Speaking in English can be the last thing that pupils with EAL acquire. This doesn’t necessarily reflect their ability to understand the language, but more to do with having the confidence to speak aloud e.g. worried about pronouncing things wrong in front of peers.
It is completely natural for EAL learners, both new and developing competence, to feel this way and should respect the ‘silent phase’. However, we should still offer gentle encouragement for learners to talk in a supportive environment as this may help to better engage with the lesson alongside their peers.
Any pupil will benefit from having more thinking time when asked an open-ended question; English language learners need this even more so. A culture where all students are encouraged to give an answer, right or wrong, and to take time with their answer should therefore be established. If your EAL pupil can listen to answers from their peers who have had thinking time, they may feel more comfortable to speak up knowing this rule applies to everyone, and in turn, may avoid them feeling too conspicuous.
Here are just some of the ways you can create a fun and inclusive classroom and remote environment to help boost your EAL pupils’ confidence with spoken English.
Having a collaborative classroom not only aids the learning of a curriculum-based language but also prepares EAL pupils for real-life interactions. Effective collaboration doesn’t just mean getting students to work together in pairs or groups, albeit EAL learners will gain a lot from listening to others! By establishing group roles and assigning your EAL student a small but key role, they can begin to join in without the pressure to contribute and gradually build their confidence so that next time, they can be assigned a role with a bit more responsibility.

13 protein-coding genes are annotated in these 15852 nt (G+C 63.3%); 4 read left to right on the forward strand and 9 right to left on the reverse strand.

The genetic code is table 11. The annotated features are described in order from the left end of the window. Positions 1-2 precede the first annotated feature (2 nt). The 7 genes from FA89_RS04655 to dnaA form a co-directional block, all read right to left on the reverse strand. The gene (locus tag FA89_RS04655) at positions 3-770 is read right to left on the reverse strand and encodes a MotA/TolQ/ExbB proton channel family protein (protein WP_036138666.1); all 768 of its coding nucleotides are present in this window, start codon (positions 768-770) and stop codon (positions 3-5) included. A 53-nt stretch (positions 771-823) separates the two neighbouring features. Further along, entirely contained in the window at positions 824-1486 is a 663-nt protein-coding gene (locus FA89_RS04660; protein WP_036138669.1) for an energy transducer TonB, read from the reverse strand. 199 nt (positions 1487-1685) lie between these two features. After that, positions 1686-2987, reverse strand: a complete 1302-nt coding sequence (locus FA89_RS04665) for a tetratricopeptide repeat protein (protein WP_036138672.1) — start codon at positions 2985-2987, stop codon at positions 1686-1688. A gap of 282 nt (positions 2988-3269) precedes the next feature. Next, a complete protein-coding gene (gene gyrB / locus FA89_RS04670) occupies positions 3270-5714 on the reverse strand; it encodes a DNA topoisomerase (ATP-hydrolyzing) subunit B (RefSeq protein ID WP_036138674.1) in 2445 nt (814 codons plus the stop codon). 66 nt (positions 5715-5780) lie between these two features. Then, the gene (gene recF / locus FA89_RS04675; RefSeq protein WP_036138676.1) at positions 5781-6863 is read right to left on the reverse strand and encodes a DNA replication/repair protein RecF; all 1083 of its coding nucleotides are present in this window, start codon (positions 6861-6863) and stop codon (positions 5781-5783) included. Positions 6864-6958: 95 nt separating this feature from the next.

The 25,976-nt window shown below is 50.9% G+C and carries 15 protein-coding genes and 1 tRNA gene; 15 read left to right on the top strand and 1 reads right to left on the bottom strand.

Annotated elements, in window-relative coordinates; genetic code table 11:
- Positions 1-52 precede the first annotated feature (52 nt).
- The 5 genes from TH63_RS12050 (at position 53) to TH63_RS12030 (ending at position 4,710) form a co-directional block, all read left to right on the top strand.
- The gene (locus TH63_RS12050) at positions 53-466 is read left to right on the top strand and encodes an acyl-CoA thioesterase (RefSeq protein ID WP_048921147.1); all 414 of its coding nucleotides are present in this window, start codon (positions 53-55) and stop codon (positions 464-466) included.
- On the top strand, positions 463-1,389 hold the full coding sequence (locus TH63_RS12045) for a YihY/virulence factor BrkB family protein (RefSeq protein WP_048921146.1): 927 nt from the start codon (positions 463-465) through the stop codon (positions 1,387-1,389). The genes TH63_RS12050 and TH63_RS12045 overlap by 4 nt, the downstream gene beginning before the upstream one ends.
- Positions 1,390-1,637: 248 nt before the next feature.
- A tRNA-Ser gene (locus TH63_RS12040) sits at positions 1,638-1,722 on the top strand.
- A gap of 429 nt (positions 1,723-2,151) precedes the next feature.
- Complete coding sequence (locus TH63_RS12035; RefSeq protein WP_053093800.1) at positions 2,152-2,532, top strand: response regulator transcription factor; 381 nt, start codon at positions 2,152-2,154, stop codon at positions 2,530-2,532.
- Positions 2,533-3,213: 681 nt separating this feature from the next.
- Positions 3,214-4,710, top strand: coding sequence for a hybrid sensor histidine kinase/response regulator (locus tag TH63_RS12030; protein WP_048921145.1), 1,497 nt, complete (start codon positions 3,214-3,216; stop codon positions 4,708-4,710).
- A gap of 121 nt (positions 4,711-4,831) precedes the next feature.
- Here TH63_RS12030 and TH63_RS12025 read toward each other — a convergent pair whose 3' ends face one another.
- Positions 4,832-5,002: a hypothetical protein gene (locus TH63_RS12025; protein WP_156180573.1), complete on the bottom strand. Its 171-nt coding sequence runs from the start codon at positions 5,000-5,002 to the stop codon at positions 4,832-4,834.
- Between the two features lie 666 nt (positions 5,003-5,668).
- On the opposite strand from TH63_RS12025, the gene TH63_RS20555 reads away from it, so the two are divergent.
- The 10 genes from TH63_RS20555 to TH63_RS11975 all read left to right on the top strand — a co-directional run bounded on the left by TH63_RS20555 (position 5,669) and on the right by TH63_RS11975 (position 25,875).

Communicative games are indispensable for eliminating stress and creating a fun, exciting atmosphere that promotes learning and confidence. Information gap activities support the development of realistic speaking and listening skills as they’re an opportunity for purposeful communication. In such games, EALs should be paired with someone who can provide good models of English. Both students have information that the other one needs, and so they must communicate this information to each other whilst combatting the barrier between them e.g. a large book on its side between the two partners or being sat back to back. You can see more game ideas here.
Drama offers a range of support for making meaning clear in addition to the benefits of working collaboratively. It will be much more comfortable for less confident EAL students not to perform first, as they can learn from listening and watching others, which also reinforces turn-taking! The use of drama also supports interactions that happen outside of the classroom, making learning more memorable and encouraging empathy.
Remote Learning Activities
Should your pupils have to learn remotely, under the new Coronavirus Act 2020 guidelines for remote education, it might be useful to try our free EAL Pupil Podcast resource. This project offers the chance for them to continue practising speaking skills at their own pace. With over 30 topics to choose from, learners are encouraged to reflect on the script they have written, such as checking spelling and grammar and listen back to the audio they’ve recorded to check their voice is loud and clear. For more remote learning resources, download our free Project Packs here. For more information on remote learning provision for EAL, read our blog post here.
EAL learners have diverse experiences, stories, and opinions to share, so ensuring their voice is heard and nurtured is important – but timing is paramount. The silent phase will eventually come to an end (every pupil is unique, so the length of silence will vary), but we mustn’t pressurise learners to produce language beyond what is comfortable for them.
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